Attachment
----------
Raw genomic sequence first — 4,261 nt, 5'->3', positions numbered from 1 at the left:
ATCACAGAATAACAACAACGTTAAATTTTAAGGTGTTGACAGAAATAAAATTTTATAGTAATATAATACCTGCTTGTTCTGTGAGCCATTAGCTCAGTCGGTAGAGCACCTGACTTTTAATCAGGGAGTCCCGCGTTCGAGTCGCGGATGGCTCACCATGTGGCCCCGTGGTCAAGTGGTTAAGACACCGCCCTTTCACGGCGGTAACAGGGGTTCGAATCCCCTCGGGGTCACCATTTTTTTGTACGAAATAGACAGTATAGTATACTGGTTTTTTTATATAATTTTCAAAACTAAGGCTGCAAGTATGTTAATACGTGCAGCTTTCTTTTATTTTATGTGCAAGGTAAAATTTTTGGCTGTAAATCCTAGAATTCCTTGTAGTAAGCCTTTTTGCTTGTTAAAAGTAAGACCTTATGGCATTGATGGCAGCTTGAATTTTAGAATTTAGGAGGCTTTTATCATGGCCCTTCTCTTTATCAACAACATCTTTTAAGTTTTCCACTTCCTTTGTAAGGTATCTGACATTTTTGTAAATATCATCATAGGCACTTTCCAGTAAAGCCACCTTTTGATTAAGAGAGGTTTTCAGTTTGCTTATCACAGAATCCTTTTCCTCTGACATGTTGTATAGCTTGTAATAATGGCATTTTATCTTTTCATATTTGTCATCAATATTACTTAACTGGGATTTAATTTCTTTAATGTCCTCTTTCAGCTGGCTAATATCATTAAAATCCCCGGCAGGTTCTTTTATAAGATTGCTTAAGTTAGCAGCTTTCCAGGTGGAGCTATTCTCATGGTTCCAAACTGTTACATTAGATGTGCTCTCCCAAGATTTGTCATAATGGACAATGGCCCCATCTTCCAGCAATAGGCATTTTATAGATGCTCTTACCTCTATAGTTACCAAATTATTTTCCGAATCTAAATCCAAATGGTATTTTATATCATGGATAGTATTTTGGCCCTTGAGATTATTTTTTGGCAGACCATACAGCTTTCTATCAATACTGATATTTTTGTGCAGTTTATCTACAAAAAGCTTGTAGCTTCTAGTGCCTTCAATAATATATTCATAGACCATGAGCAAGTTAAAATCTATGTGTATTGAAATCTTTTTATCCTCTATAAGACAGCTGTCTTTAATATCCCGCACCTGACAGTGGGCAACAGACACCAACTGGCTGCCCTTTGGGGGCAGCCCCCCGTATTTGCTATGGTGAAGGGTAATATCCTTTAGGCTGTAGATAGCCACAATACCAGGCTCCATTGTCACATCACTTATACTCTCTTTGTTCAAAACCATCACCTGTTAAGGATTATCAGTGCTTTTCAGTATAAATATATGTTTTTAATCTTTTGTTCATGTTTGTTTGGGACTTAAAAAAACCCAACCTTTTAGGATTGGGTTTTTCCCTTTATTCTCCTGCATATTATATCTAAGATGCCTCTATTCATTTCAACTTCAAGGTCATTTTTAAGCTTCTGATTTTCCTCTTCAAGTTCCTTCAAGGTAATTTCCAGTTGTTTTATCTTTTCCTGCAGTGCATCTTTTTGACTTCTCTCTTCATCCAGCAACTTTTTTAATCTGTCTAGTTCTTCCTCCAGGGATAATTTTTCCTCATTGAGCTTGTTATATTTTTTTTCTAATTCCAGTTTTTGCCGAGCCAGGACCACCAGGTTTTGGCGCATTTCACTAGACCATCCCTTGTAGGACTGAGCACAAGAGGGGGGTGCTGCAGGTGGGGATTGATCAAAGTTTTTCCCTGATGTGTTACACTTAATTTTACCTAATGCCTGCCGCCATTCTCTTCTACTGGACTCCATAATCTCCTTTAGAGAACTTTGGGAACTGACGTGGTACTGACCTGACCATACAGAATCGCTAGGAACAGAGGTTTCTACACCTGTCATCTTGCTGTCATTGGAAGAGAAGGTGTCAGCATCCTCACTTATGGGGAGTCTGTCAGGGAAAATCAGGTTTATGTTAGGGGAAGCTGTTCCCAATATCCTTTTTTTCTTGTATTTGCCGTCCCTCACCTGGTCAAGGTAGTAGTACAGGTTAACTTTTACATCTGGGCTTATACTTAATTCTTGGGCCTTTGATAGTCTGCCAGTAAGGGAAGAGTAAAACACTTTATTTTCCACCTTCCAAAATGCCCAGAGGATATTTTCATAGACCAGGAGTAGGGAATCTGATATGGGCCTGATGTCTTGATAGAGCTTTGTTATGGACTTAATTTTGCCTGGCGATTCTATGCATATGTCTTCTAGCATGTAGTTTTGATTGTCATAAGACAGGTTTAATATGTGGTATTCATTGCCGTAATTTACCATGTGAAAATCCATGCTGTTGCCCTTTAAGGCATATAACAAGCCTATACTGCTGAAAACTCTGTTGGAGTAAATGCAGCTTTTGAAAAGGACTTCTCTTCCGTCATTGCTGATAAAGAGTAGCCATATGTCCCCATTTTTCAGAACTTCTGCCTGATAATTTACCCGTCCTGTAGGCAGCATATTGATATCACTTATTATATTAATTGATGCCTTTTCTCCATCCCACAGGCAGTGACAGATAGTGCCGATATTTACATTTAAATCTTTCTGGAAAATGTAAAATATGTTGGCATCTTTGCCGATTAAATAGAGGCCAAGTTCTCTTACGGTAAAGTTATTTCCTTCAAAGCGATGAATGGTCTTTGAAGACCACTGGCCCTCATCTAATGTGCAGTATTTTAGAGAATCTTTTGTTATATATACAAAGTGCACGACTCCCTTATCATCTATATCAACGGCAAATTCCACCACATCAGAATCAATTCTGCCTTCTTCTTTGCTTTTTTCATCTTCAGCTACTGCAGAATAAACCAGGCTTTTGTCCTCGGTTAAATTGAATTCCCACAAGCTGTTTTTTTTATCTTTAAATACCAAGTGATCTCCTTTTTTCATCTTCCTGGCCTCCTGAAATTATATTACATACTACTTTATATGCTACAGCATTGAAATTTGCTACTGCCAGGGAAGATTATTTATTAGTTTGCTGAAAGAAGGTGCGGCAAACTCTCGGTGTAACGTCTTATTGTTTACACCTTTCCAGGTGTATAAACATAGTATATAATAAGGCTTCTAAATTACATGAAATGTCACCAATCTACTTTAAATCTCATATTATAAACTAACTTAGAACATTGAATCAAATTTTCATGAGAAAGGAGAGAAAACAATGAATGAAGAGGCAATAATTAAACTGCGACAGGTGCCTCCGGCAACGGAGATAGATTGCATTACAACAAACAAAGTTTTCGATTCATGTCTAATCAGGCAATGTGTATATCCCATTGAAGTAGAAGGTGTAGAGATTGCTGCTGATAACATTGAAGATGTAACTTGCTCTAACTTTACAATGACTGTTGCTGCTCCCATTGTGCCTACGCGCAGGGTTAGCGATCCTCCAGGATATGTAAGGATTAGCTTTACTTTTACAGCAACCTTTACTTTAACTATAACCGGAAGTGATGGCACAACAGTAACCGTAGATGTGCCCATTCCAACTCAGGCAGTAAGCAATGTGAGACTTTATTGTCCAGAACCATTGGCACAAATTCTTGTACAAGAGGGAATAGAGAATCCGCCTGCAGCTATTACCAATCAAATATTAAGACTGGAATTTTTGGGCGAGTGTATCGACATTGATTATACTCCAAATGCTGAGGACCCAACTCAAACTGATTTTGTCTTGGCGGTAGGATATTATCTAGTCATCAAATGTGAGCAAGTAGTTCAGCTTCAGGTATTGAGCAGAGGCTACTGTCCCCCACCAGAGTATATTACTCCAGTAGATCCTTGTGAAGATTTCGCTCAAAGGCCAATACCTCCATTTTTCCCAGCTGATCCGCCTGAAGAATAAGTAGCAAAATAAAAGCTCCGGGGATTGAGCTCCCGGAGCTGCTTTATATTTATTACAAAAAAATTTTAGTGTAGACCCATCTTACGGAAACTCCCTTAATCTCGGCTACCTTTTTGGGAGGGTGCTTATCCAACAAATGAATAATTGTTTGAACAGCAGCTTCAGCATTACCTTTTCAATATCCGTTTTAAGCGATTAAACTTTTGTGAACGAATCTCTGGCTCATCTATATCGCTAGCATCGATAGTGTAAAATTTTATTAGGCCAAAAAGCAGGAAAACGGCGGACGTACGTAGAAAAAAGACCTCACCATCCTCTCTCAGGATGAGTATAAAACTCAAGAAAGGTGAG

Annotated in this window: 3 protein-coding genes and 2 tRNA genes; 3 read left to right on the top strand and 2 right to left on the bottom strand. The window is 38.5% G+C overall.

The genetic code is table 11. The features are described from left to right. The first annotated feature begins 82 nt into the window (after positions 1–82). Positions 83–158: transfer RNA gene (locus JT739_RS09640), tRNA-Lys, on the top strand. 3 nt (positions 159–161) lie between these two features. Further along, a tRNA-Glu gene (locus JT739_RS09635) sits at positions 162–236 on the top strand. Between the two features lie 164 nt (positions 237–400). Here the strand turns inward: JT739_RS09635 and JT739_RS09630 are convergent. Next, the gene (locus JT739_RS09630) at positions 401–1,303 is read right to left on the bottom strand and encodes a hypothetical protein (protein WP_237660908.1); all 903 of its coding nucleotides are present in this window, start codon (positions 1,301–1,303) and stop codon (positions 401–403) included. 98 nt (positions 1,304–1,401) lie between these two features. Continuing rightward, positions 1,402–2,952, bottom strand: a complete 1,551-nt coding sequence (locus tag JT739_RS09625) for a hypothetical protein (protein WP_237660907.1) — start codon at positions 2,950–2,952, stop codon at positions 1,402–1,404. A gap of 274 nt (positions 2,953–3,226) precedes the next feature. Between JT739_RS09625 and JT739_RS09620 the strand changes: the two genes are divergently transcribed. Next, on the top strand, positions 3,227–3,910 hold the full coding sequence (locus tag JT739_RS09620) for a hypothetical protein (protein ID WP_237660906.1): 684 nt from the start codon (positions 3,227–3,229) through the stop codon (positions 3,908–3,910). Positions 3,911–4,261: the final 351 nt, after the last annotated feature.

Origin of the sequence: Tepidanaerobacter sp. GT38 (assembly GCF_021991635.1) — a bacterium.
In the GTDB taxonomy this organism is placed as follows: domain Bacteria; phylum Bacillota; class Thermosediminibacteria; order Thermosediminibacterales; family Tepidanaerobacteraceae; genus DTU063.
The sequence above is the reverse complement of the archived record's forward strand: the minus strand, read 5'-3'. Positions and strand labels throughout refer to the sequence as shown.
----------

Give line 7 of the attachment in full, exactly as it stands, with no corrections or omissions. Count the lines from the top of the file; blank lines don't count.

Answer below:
The sequence above is the reverse complement of the archived record's forward strand: the minus strand, read 5'-3'. Positions and strand labels throughout refer to the sequence as shown.